Gigs and guitars

I have a theory about gigs and guitars. The more changes of guitars there are the worse the gig will be no matter the music.

So I remember going to seeing Sonic Youth in their prime some 25 years ago in a club in Birmingham. They had released a couple of albums on Geffen and were riding high but all I can remember of the gig is the time that was spent between songs as guitars were changed over and retuned and then retuned again before the music could start over.

On Sunday lunchtime walking through town I spotted a flyer for the Thurston Moore Band playing in St George’s Hall on Monday evening.

Thurston Moore was one of the two guitarists in Sonic Youth and must have been at least partly responsible for all that time spent retuning and changing guitars. But there was something New York about him playing in Liverpool (another theory – if you spend a week in New York and spot a random flyer for a gig  how far out of your way would you go to see it – it works  – on the one time we tried it we saw John Lurie playing his saxophone in a redundant freezer in the meat packing district).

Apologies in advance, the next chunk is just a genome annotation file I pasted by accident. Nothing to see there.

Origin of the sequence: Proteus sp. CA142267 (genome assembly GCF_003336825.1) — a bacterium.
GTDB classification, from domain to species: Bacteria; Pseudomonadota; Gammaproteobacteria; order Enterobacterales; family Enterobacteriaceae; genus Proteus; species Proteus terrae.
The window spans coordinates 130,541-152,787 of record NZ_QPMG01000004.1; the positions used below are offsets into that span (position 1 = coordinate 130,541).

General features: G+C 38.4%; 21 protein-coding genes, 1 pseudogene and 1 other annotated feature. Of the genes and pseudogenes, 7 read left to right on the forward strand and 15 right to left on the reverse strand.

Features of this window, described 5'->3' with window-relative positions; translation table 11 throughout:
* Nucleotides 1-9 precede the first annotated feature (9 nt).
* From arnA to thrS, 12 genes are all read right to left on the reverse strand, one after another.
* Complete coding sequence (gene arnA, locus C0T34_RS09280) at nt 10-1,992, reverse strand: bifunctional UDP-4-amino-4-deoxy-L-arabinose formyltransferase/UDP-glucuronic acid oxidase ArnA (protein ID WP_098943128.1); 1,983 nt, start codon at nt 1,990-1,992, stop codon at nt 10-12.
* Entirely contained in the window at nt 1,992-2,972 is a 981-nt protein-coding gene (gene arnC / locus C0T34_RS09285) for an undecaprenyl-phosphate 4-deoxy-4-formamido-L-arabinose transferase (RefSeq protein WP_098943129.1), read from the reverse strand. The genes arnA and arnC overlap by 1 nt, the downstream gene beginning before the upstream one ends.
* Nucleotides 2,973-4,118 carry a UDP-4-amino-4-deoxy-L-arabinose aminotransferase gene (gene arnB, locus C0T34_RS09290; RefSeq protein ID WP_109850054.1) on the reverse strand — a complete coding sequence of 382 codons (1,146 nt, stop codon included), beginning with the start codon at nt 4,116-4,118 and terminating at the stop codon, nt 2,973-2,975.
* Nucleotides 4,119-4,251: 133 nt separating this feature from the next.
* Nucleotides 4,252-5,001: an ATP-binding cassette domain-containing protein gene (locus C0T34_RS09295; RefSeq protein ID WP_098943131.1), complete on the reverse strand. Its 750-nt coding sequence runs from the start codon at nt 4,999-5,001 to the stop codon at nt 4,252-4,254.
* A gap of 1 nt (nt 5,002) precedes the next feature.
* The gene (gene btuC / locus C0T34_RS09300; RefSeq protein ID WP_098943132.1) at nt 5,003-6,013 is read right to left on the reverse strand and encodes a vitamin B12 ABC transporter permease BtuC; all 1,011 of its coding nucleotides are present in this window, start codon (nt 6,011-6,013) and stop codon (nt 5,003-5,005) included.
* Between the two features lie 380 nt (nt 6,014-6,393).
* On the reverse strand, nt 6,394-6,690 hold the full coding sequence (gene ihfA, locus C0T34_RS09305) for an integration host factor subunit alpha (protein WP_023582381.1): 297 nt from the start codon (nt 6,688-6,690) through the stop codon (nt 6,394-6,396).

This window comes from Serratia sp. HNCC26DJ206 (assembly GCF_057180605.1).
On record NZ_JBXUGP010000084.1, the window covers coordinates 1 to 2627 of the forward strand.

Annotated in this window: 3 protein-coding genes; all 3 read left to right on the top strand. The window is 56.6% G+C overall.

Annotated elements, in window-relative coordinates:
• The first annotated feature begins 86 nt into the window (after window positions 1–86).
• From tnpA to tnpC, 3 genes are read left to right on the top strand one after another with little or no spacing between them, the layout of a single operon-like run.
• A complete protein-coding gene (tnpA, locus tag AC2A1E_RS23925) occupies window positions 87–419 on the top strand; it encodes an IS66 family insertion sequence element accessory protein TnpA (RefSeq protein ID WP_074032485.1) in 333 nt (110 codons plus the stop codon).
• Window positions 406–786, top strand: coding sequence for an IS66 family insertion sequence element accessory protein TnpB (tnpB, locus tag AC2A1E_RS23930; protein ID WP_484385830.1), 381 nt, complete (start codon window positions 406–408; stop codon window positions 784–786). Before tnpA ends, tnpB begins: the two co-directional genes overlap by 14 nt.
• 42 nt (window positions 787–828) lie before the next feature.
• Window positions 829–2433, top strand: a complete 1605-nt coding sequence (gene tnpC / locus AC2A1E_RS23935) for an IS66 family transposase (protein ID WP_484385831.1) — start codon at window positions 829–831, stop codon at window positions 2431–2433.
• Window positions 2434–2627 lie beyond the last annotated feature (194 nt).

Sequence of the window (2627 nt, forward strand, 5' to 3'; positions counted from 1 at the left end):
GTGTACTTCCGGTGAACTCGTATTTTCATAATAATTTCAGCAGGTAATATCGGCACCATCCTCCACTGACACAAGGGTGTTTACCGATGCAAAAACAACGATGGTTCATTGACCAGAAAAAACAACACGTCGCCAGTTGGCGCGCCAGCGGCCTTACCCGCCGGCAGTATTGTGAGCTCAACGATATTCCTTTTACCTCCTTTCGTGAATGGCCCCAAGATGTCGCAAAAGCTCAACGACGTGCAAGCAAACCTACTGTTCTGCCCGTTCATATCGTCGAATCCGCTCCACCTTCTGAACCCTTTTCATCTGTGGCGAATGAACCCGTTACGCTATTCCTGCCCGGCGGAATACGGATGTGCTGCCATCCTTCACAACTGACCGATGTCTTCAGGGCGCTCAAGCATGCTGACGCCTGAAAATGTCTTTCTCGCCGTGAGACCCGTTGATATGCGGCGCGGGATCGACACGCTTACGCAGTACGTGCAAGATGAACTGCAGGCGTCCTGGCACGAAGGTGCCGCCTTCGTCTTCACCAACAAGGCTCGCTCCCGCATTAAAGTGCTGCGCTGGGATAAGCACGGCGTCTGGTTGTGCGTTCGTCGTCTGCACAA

I got myself a ticket and went along. The gig was in the old theatre to the side of St George’s Hall where Charles Dickens had stood up to read 150 years ago. The noise, feedback and shuddering reverb should not have worked amongst the gilded pillars and mirrors but somehow it didn’t matter and Thurston Moore didn’t change his guitar for the whole one and half hours and the only retuning was done after sufficient violence had been done to the guitar to justify it.

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